Sunshine Mathon, executive director of the Piedmont Housing Alliance, said he has been through this process in other communities where he has worked. He reminded people the intent of the initiative is to guide change.
“One of the things that gets lost in the translation is that change is constant and people have this assumption that their neighborhoods are a thing and have always been that thing which is fundamentally not true,” Mathon said. “One of the changes that we are seeing across the city regardless of the form of the city, one of the real changes is a dramatic increase in the cost of living in the city. That’s a fundamental change. The plan itself can’t be the change that solves that on its own, but it is an ingredient in that tool set.”
Comments will be accepted through June 13 now that a two-week extension has been granted. The Planning Commission is expected to have a work session on June 29.
Tonight, the Charlottesville Planning Commission will have a joint public hearing with the City Council on a rezoning on a cul-de-sac on the western edge of Fifeville. A property owner on Valley Road Extended seeks the rezoning and a special use permit to build four apartment units on just under two-thirds of land. The applicant is proffering $48,000 to build a portion of sidewalk and have suggested it could be part of a larger network. (meeting info)
“Sidewalk improvements along the new parcel frontage along Valley Road Extended that ultimately may be incorporated into a more robust pedestrian and bicycle improvement network if the multi-use tunnel under the railroad right of way, as called for in the  Bike and Pedestrian Master Plan,” reads the narrative.
The narrative references a map on page 38 of the plan that depicts many desired projects throughout the city. One of them is this underpass at the northern end of Valley Road Extended.
However, there is no active project planned for such a tunnel at this site to occur, according to city Communications Director Brian Wheeler. In all, there is a distance of 4,500 feet where the railroad bisects the Fifeville neighborhood from the University of Virginia without a pedestrian or vehicular crossing, between Shamrock Road and Roosevelt Brown Boulevard.
The University of Virginia is also not planning for a tunnel at that location, according to its non-voting representative on the Planning Commission. After the city agreed to hand over right of way for the Brandon Avenue corridor, UVA agreed to study for a railroad crossing and settled on a different planning concept closer to Monroe Lane and Paton Street. However, they are not pursuing a crossing at this time but will work with the city on an easement should it choose to proceed.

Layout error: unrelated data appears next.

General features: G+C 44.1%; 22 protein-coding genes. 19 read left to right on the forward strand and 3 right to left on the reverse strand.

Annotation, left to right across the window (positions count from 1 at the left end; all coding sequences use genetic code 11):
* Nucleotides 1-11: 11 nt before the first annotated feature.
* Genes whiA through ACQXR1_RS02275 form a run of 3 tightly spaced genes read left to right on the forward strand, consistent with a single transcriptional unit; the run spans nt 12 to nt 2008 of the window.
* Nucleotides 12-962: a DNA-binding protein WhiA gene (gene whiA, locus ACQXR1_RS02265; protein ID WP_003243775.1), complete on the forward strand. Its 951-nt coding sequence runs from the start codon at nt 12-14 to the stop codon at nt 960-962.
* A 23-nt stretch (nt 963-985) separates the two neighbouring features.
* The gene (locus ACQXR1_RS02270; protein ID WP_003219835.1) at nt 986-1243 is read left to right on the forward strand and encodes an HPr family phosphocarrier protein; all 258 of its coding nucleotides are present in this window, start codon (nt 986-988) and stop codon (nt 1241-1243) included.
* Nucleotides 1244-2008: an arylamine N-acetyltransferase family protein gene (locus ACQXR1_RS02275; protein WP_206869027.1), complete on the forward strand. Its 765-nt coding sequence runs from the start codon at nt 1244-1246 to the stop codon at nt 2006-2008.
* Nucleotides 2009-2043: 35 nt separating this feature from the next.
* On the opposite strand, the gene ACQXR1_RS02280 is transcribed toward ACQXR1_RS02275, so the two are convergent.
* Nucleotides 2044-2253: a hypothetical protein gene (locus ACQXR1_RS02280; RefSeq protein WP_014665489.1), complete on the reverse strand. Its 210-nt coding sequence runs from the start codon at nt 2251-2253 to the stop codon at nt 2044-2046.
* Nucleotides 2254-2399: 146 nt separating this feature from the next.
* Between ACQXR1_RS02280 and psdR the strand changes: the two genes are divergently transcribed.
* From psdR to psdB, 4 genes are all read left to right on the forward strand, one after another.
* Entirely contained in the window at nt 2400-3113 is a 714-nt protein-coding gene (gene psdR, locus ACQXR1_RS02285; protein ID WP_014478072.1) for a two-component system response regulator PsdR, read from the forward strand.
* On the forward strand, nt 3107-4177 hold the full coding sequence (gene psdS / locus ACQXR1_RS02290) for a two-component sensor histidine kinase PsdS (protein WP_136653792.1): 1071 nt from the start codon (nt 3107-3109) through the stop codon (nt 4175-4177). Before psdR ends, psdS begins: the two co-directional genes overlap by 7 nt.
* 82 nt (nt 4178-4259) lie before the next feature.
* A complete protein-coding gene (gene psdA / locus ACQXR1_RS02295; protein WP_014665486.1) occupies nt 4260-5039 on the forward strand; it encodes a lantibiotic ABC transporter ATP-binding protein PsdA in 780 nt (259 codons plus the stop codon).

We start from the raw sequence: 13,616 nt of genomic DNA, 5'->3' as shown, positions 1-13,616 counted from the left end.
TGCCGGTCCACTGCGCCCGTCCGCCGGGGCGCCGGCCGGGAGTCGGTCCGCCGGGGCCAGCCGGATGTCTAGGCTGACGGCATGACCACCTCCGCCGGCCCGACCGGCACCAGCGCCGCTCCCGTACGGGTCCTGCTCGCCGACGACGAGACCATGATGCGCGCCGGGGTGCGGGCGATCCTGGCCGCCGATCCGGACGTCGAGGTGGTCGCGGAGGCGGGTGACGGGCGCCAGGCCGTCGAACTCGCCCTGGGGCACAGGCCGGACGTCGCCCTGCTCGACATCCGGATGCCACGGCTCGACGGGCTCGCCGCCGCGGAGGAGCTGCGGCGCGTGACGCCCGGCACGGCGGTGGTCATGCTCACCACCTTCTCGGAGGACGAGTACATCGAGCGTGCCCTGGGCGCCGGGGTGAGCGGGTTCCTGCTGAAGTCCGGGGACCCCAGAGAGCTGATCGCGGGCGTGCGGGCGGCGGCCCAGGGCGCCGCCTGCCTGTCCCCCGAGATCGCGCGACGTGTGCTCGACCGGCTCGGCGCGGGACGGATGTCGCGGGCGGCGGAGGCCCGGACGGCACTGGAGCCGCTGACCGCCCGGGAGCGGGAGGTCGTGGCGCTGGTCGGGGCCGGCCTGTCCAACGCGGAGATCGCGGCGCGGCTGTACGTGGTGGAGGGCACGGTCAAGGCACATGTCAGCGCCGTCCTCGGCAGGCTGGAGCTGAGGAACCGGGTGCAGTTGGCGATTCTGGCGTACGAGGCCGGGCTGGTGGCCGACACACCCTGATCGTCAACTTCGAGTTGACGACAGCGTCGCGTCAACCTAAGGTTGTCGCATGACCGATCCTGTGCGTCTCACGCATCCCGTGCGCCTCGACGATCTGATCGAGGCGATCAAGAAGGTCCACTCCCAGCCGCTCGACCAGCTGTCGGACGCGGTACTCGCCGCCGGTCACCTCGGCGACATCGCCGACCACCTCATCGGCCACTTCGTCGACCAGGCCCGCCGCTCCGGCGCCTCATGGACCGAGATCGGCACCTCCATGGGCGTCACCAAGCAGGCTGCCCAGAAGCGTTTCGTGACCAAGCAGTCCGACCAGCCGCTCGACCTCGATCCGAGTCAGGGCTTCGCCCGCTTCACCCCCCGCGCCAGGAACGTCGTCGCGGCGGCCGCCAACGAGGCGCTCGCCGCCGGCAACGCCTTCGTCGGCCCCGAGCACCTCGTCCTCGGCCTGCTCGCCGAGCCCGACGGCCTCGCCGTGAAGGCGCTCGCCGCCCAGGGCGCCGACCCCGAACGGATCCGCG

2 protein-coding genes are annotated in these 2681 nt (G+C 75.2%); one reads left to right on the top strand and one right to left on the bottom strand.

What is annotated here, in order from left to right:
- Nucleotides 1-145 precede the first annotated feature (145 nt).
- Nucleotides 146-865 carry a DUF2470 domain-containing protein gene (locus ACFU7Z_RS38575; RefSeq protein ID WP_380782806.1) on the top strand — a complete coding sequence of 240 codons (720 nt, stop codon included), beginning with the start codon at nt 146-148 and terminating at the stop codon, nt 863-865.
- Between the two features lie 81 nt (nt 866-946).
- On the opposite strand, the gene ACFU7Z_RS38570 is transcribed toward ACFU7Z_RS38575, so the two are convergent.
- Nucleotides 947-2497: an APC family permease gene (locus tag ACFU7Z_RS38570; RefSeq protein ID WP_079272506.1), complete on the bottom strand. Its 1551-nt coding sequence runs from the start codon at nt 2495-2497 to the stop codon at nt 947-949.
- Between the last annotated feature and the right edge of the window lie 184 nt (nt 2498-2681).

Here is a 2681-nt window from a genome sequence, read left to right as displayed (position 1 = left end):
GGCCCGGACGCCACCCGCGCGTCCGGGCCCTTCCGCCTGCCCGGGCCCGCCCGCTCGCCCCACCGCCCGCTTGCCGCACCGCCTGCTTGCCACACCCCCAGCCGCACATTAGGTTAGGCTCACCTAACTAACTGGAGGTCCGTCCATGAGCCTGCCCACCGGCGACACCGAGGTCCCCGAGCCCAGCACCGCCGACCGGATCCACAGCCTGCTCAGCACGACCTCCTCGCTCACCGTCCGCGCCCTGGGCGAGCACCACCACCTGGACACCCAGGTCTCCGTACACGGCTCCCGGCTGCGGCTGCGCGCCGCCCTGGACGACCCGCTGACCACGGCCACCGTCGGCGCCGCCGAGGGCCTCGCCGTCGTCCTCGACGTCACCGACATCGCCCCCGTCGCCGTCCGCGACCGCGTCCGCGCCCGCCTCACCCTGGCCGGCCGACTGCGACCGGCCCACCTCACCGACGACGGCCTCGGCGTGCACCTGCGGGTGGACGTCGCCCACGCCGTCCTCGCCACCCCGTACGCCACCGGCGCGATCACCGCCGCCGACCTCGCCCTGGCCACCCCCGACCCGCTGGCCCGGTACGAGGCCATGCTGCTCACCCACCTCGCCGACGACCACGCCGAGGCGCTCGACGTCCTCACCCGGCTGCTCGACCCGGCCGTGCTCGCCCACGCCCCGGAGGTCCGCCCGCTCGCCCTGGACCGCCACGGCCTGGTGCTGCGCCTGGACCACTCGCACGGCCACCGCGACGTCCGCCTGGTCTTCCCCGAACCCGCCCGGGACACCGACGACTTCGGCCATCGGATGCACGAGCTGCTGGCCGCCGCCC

(This article originally appeared in the May 11, 2021 edition of Charlottesville Community Engagement)
The Charlottesville Tree Commission got an update on several topics at its meeting on May 4, including an update on several projects planned for Charlottesville’s McIntire Park.
“In McIntire Park there are three projects going on that are really private-public partnerships,” said Peggy Van Yahres, a member of the Tree Commission.
Van Yahres is part of one project to install a memorial grove in McIntire Park to commemorate people who have been awarded the Charlottesville Regional Chamber of Commerce’s citizenship award.
“We wanted to preserve the landmark oak trees on the top of McIntire Park on the east side,” Van Yahres said. “The other objective was just to enliven the park and make it a better place for people to go and sit underneath these beautiful trees.”
The memorial would be a stone terrace on which the names of the past and future award winners would be displayed.
“There will be a beautiful lawn, people can play, a walkway, and of course, a lot more oak trees to continue the tradition,” Van Yahres said.
Van Yahres said the grove has been added to the schematic design for the Botanical Garden of the Piedmont. That’s the new name for the nonprofit that entered into a memorandum of agreement with the City of Charlottesville to operate in the northeast section of McIntire Park. She said the grove will hopefully be installed by this fall.
As for the garden, Jill Trischman-Marks is executive director of the newly renamed organization. There was a naming contest.
“We had over two hundred responses and selected Botanical Garden of the Piedmont because it was precise and concise,” Trischman-Marks said. “It not only identified where the garden is located but it also talked about the trees and other plants that will be highlighted in this garden.”
The nonprofit is on the hook to raise funds to pay for infrastructure and to install the garden.